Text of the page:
Marcellus Andrews is a senior research associate at the Center for Economic and Policy Research in Washington D.C., and an economist in New York City. Today on Capitol Hill, an alliance of groups led by the Hip-Hop Caucus is gathering to urge action to rebuild the Gulf Coast.
This morning, a wide-ranging collection of citizens will gather at the Rayburn Office Building, under the auspices of members of U.S. Congress, to hammer out a strategy for a Gulf Coast Renewal Campaign. The plan is to chart a course of action in light of our government's malignant incompetence before, during and especially after the near-biblical destruction wrought by Hurricane Katrina. These good people include displaced men and women of the Gulf region, Congress members, activists from the Gulf region and beyond, artistic luminaries from every venue—stage, screen, music, theater and the literary world—public intellectuals, and other concerned citizens. They are united by their determination to force the government to do something about the plight of the hundreds of thousands of American citizens stranded without jobs, housing or hope by a nation that is somehow blind to their fate. By showing up on Capitol Hil todayl, they seek to make visible the imperative that an effective and just response to their plight remains at the top of the Congressional agenda.
This meeting—the Katrina Emergency Summit—asks for simple things that should be provided to all Americans aftera natural disaster, but have been withheld from the poor and disproportionately black victims of Katrina and her equally malign cousin, Rita: the right to a place to live; to return to one's home and neighborhood; to get medical care after the disaster; to have protection against financial ruin as a consequence of disaster; and to resume life as a member of the city, town or hamlet. This strategy session asks all governments involved—especially the federal government—to provide many of the goods and opportunities that Katrina's displaced had been denied by virtue of poverty and color: a decent education, housing, employment and equal voting rights. It would be a mistake to think that this gathering of citizens is using the suffering of Katrina's victims to press their own agenda, for the demands being made form the root-level demand that the nation provide equal protection for the lives, livelihood and property of all citizens without regard to race, wealth, region or position.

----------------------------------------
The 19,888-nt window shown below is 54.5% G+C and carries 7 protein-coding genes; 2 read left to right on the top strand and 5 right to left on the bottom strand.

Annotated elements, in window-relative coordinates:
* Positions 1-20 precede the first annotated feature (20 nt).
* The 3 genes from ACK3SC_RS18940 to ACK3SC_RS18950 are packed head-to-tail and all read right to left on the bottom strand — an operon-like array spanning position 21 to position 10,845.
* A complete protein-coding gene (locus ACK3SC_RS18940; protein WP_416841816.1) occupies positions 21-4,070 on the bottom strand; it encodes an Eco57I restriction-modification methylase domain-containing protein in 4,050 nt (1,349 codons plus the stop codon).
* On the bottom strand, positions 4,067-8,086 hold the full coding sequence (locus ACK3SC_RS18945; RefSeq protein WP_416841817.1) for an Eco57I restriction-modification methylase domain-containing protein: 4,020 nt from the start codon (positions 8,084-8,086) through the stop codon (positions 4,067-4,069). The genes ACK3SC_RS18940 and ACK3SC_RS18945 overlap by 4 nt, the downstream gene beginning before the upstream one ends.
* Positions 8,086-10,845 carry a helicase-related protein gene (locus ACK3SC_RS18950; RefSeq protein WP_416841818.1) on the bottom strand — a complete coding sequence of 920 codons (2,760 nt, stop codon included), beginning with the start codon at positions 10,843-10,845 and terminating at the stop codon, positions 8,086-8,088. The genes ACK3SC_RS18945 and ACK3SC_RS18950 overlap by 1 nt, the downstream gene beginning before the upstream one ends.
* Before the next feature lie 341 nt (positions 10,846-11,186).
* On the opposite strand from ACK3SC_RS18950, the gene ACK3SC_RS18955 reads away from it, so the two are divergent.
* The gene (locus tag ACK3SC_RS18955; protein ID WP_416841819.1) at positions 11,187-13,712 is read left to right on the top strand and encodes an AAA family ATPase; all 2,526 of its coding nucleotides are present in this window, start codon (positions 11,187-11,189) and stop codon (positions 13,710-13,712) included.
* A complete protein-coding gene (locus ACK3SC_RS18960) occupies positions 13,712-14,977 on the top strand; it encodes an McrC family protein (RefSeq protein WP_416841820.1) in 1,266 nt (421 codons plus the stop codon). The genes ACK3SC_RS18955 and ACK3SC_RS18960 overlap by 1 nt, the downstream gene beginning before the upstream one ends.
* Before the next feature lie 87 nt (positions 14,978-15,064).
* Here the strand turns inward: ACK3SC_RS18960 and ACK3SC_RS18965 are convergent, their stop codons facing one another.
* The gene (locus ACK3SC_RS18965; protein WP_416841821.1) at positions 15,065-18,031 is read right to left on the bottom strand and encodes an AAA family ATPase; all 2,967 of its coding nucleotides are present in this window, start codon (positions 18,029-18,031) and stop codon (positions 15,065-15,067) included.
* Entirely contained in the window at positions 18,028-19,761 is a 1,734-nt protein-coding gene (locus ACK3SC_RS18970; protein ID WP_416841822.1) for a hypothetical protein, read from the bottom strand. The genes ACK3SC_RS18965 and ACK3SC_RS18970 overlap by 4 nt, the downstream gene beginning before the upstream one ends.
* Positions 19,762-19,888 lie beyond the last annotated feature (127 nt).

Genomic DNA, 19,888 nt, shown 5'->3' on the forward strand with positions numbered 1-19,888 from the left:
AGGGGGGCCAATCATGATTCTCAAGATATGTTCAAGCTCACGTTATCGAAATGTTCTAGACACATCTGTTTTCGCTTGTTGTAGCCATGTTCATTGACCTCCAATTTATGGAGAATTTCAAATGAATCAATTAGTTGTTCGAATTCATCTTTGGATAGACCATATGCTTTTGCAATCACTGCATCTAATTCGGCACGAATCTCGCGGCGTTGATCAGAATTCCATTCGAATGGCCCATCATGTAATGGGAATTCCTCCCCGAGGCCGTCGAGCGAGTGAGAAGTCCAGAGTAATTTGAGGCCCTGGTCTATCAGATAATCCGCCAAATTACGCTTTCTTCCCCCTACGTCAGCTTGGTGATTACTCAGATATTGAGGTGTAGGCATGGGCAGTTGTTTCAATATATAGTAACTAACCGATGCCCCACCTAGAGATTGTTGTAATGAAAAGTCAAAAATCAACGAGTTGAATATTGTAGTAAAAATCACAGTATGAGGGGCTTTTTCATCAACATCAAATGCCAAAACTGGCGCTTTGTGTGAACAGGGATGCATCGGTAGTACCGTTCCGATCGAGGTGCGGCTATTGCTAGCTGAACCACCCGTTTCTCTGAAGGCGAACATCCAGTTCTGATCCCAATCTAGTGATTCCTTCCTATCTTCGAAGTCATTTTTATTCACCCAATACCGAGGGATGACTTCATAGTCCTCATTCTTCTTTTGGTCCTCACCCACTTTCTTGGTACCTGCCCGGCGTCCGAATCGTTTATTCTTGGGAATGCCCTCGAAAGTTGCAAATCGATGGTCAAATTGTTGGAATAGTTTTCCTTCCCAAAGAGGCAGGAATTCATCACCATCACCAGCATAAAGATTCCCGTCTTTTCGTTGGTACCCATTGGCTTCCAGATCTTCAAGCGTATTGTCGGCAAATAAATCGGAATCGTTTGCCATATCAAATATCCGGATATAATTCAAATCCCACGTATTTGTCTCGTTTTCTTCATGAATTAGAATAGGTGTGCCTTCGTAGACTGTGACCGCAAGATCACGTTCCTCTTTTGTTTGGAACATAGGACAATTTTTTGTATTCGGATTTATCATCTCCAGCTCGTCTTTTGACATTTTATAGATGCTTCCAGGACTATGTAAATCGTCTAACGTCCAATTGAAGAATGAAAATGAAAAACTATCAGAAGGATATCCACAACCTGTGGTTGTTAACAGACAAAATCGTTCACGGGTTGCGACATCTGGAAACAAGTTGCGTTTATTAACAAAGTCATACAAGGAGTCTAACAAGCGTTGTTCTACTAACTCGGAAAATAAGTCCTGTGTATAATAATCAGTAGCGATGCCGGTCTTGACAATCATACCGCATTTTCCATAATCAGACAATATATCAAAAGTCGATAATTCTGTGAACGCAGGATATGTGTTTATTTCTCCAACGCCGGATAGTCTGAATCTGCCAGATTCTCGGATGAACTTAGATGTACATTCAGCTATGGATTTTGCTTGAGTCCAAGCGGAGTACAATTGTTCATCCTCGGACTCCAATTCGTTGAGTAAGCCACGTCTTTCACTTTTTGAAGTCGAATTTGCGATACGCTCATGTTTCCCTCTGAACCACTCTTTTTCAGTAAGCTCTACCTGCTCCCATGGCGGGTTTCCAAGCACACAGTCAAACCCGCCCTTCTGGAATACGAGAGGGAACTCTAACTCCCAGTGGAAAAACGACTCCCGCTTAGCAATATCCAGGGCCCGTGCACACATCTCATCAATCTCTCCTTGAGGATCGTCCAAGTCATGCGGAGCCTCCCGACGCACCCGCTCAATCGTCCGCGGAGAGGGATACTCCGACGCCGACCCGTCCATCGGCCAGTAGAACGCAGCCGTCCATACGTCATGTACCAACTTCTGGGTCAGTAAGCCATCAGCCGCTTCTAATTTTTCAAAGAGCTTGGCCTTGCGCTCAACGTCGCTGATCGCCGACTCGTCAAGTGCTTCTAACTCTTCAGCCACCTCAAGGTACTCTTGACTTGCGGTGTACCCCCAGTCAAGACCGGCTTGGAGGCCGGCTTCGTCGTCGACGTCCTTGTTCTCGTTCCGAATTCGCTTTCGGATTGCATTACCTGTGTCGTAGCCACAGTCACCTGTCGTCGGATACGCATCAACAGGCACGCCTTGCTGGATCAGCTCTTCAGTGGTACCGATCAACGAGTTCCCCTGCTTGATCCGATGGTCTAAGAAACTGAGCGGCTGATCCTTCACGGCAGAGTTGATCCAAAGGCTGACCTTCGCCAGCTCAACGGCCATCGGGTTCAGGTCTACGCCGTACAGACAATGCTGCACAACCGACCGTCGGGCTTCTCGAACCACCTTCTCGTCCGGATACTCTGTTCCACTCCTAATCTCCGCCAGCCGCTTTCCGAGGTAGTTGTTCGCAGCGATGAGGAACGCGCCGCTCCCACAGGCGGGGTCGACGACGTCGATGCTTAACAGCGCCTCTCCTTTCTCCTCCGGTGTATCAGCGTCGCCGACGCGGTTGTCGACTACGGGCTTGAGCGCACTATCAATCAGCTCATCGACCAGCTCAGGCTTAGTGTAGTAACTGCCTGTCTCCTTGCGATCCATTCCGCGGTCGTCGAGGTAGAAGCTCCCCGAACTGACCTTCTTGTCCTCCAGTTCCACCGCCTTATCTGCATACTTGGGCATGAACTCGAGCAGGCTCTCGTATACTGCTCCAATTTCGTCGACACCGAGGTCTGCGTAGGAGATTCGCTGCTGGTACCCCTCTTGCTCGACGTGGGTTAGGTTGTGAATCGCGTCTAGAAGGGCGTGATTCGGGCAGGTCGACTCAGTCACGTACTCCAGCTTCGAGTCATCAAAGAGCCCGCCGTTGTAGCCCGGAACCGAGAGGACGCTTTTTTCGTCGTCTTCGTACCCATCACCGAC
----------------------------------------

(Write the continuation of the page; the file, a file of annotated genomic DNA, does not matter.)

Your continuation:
Life In The Face Of Disaster